how I became interested in the case.  Still, I would love to read Jeralyn's take on this just for the sake of knowing what she thinks.  I think those hicks drugged the girl and raped her multiple times, and I believe there is an obvious conspiracy of silence and protection going on, and more.  

    I'd be very curious to ... (none / 0) (#114)
    by Yman on Tue Jan 08, 2013 at 04:56:37 PM EST
    ... hear more as well, although Jeralyn's perspective is typically that of the defense.  May have to wait for much more until after the trial, though - particularly since it's a juvenile case.  It's going to come down to whether the defense can make a case that it was consensual.  Based on what's been discussed so far, it looks like they have a serious hill to climb.

    Here is a roundup of articles on Stuebenville (none / 0) (#145)
    by caseyOR on Wed Jan 09, 2013 at 01:52:03 AM EST
    that I found at Atlantic Online.  It's quite a bit of information. They are news articles, so not from a defense attorney's perspective.

    Fiscal Cliff Negotiation Survey (1.00 / 2) (#127)
    by Politalkix on Tue Jan 08, 2013 at 08:44:06 PM EST

    Republicans take a particularly sour view of the outcome: just 16% approve of the final legislation, and by a 74% to 11% margin they think Obama got more of what he wanted. Only 40% of Republicans approve of how their party's leaders handled the negotiations; by comparison, fully 81% of Democrats approve of how Obama handled the negotiations.

    It would be difficult to estimate that 81% of Democrats approved of how the President handled negotiations based on reactions in TL but it is what it is. The survey is also corroborated by my own experiences when I step out of TL into the real world in my work and personal life.

    Here's the problem I have with polls (5.00 / 4) (#151)
    by Anne on Wed Jan 09, 2013 at 10:50:54 AM EST
    like this: there is no factor for what the person polled actually knows about the subject at hand, or whether what someone thinks he or she knows bears any relationship to the facts.

    "Fiscal cliff" is, for most people, a catchy - scary - label they've been hearing about for months, and especially so in the last couple of weeks.  Night after night, I've watched the coverage, and every morning, I've read the newspaper, and in neither place have I found a detailed explanation for what's behind the term, an explanation about how we got to that point, or an explanation of what it meant.  I didn't read or hear about any possible solutions other than those being pushed by politicians with their own agendas.  Once or twice, I did see or read someone saying that the apocalypse would not be upon us if we "went over" the cliff, because Congress could just as easily undo what was kicking in and make them retroactive to January 1.

    In my opinion, that factor is perhaps why the consensus here is different from these general public poll results: by and large, the people who comment here are not accepting as a given what they are being told via the media, but are going below the surface to educate themselves on the actual issues.  The more people know, I believe, the less likely they are to fall in line with the conventional partisan wisdom of Democrats thinking Obama's doing well, Republicans thinking he sucks.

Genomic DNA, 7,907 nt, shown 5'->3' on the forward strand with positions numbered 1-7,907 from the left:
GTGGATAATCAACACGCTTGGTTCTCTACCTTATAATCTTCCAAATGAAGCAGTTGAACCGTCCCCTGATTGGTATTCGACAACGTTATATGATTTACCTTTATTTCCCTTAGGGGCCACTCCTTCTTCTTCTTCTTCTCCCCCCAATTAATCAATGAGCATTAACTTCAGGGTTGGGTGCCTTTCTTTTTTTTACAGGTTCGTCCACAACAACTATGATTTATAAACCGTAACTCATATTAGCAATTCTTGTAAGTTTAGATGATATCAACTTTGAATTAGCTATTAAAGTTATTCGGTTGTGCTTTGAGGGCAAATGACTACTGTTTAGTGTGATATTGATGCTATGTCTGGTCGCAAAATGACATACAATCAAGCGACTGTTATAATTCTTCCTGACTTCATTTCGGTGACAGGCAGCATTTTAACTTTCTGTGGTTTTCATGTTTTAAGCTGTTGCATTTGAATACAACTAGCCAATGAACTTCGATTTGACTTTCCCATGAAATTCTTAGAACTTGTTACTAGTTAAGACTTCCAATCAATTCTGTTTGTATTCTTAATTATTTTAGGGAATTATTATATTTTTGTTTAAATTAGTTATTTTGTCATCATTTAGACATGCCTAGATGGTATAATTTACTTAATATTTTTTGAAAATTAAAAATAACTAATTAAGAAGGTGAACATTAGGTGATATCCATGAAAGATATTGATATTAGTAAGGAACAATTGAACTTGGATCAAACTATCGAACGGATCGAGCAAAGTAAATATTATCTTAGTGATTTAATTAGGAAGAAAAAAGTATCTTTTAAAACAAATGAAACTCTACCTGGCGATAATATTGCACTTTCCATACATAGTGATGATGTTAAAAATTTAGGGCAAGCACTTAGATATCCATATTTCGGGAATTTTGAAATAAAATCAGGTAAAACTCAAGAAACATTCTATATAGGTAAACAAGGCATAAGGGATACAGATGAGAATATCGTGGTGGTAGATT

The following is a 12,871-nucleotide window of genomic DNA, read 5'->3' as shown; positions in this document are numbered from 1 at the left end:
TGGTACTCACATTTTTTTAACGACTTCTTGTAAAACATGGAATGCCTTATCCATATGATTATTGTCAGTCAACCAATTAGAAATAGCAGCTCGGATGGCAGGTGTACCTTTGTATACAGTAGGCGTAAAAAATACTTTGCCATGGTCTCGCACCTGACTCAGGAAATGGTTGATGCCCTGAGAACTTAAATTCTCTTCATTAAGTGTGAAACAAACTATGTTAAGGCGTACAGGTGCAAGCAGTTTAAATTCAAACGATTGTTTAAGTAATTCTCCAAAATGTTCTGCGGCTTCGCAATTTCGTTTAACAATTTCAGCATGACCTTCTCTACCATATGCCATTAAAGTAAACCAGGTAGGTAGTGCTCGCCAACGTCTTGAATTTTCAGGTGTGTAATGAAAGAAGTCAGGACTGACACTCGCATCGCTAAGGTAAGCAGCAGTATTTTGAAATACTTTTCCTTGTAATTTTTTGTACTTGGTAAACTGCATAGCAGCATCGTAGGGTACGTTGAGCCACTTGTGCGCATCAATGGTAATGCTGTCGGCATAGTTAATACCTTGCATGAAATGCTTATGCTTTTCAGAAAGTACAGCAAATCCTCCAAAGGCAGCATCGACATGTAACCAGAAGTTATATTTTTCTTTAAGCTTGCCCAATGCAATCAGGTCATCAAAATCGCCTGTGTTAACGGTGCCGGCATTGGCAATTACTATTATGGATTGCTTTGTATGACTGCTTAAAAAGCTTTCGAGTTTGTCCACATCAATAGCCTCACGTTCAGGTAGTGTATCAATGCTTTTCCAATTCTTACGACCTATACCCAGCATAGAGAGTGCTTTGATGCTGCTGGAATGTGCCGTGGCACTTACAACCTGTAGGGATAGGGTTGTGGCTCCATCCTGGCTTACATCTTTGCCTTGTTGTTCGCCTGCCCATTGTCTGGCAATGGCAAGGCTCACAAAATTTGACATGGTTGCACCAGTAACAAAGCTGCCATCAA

Now, maybe the people in your non-TL life are just as informed as the majority of commenters here - I hope so - but in my experience of talking with non-TL people - including my own husband - when I started asking people to explain  what they understood the "fiscal cliff" to be all about, what it meant and so on, it became pretty clear that all most people could spit back were the talking points they'd been hearing (although I could tell whether they had been listening/watching/reading conservative outlets v. more progressive ones).  When I'd follow up with some version of "well, hey, I read that...and did you know that..." most people would just go kind of deer-in-the-headlights, sputter a bit and re-set at whatever talking point they'd left off with.

    I guess I'm just not that convinced or confident that polls like the one you cited have as much meaning as you want them to have - and they certainly don't lead me to question the opinions I've formed or the conclusions I've reached.  It doesn't bother me to truly be outside whatever some poll defines the mainstream as, but I can't say that I appreciate polls being used to marginalize my opinions, when the polls themselves are so flawed.

    I don't have any problem with you or anyone thinking Obama handled this well - all of our views depend on how we look at an issue, what we wanted out of any deal, what we believe is next on the horizon, and how we think all of it is going to affect us and the economy in general - so those opinions are going to vary.

    There are two things that really frost my cupcakes: one is that regardless of what we want or need, and regardless of whether we support or reject whatever it is that's being decided in the WH and the halls of Congress, it's going to be what it's going to be, and neither you nor I matter in the long run - well, until someone wants our votes.  And, two, that polls like this get used by politicians to continue to advance positions and agendas that, if people really knew as much as they should, they would soundly reject.